Every once in a while, one of those old-fashioned dying-breed landlords who thinks he can control every aspect of a lease transaction, will attempt to sway a tenant representative to minimize her efforts on behalf of the tenant she represents. Such landlords don’t understand the foundation of the relationship between tenant and advisor, and often are challenged to see the positive results landlords can achieve as a result of that relationship. For those landlords who attempt to undermine relationships between commercial real estate professionals and their tenants, hitting a stone wall when their efforts prove unsuccessful, often catches landlords off-guard and causes high levels of frustration.
In other cases, some landlords, not those landlords who are considered the best or the most successful landlords, believe that they can use commissions due tenants’ real estate professionals as a means of financing lease transactions and / or mitigating risk.
When tenant representatives fight hard not just for their tenants, but also to ensure that they will be fairly compensated in an amount and manner they deem appropriate, in-full, and on time, some landlords become upset. More successful tenant representatives recognize that the commissions to which they’re entitled are not slush funds to help landlords finance lease transactions and mitigate their risk. As a result, when faced with a tenant representative who is immovable on this matter, some landlords will make that age-old claim: “Brokers only care about commission!”
For a landlord to suggest that a real estate professional is only interested in his commission is just like someone saying a landlord is only interested in his rent! Hmmm? Maybe we’ve got something there. by way of comparison, ask any normal human being, one who receives a weekly salary, how upset they might be if that check didn’t arrive. So, like anyone else, landlords care about receiving their rent (their source of income) and brokers care about receiving their commissions (their source of income).
Claims by landlords that brokers only care about commissions are pretty amazing, especially given the high number of lease pages that are typically devoted to landlord rights in the event tenants don’t pay their rent! Moreover, if tenant representatives really only cared about commissions, they wouldn’t be in business very long, as their clients would figure that out pretty quickly. Frankly, in my almost three decades as a real estate advisor, I’ve encountered some pretty funky people in the industry, but I have rarely come across those who only care about their rent or their commissions.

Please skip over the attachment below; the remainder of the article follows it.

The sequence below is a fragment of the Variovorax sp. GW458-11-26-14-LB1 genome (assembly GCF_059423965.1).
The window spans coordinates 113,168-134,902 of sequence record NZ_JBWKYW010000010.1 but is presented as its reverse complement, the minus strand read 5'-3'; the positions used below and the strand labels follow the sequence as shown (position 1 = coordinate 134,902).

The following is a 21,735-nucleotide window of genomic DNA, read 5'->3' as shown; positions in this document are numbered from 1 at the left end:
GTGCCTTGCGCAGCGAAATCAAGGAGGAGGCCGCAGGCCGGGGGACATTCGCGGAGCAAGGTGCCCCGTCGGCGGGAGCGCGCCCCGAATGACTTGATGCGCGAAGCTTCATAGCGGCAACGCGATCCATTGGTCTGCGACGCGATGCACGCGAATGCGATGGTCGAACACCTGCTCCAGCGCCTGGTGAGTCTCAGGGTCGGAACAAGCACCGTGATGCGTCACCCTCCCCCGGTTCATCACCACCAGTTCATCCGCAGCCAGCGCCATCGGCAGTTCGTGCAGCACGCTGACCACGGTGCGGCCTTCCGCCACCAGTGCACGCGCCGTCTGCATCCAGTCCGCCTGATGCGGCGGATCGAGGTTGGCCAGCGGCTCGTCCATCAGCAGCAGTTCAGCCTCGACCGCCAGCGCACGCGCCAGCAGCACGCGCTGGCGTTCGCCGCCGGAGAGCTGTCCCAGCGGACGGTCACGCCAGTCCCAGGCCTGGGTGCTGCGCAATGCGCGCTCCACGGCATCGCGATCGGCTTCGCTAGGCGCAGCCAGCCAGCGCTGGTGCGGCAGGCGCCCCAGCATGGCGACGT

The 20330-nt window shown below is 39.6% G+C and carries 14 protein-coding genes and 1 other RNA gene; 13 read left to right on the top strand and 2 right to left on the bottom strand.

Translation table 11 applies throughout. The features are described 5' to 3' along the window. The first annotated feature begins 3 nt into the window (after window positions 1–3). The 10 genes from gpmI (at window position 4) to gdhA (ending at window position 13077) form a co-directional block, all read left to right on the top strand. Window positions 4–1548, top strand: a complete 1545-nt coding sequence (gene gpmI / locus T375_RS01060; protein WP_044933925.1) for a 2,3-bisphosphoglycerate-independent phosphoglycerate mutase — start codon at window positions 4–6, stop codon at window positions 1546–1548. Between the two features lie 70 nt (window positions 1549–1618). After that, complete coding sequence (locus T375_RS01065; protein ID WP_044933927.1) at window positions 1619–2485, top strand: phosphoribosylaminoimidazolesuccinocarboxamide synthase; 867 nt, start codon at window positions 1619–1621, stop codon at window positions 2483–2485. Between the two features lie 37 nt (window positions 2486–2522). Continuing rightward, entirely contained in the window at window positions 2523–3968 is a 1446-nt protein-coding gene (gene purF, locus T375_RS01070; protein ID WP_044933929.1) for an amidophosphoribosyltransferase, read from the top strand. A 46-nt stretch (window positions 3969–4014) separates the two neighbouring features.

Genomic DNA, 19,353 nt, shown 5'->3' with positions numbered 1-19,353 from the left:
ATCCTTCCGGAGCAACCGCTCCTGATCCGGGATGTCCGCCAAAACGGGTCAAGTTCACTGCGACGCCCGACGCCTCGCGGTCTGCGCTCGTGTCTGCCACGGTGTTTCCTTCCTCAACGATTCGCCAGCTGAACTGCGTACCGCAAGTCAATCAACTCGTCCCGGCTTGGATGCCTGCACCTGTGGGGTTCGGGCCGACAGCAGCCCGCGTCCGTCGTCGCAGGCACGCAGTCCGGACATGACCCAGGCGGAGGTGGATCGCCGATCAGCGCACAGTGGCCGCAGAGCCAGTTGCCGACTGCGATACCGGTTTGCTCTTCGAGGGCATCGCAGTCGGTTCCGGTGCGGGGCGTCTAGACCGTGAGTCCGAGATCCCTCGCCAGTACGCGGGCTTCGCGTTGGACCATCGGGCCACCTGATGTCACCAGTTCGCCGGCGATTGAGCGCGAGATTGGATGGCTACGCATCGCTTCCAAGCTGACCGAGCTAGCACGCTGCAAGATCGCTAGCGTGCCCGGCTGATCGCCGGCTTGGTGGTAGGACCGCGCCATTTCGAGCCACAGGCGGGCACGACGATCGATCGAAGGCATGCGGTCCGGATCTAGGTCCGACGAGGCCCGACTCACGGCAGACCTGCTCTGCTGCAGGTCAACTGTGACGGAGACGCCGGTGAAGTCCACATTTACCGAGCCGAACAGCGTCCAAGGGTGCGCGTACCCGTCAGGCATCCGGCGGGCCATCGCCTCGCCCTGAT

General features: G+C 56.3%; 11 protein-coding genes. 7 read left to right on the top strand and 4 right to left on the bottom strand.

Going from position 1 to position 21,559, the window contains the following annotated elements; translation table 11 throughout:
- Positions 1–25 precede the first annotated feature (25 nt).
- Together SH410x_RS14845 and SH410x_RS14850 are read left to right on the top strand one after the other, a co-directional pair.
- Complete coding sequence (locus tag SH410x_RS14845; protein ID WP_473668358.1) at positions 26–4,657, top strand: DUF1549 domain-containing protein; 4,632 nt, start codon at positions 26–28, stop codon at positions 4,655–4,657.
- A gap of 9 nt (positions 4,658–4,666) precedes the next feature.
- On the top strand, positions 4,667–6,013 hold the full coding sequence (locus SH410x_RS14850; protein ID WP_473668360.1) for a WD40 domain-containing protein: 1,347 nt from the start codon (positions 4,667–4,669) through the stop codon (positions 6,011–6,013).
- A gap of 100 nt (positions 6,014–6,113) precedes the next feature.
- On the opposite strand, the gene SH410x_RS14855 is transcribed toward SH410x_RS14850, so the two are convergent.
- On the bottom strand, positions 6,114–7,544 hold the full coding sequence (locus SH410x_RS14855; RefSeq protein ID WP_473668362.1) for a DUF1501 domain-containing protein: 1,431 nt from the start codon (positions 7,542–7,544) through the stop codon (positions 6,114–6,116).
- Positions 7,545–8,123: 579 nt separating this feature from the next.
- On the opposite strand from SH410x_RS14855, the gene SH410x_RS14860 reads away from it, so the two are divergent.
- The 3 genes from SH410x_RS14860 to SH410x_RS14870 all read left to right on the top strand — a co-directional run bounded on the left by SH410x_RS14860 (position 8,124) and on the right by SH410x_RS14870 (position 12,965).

Do tenant representatives care about their commissions? You bet! Do the best tenant representatives put the needs of their tenants before theirs? Of course! But, that doesn’t mean that tenant representatives shouldn’t be paid fairly when their job is done. Do landlords care about receiving their rent? Absolutely! And, both parties should care.
All three parties in lease negotiations, tenants, brokers, and landlords, should fight hard for what they seek. That’s what a negotiation is all about! And, so long as tenant representatives fully represent the interests of their clients, so should they fight, with the knowledge of their clients, to protect their clients and to secure their own adequate compensation such that it will not be delayed or at risk!
Are some real estate brokers interested only in their commissions? Probably! Are some landlords only interested in rent without caring about their tenants? Probably! Should both of those groups be expunged from the commercial real estate industry? Absolutely! As tenants demand more and more sophisticated services and objective representation, those landlords and brokers who only care about rent or commissions, respectively, will likely find it increasingly difficult to continue in that manner.
In any industry, there are always a few holdouts who do things they way they always have, and who insist that their opponents are the bad guys. Eventually, those groups dwindle and the best emerge. We’re seeing that today in commercial real estate.
What do you think?
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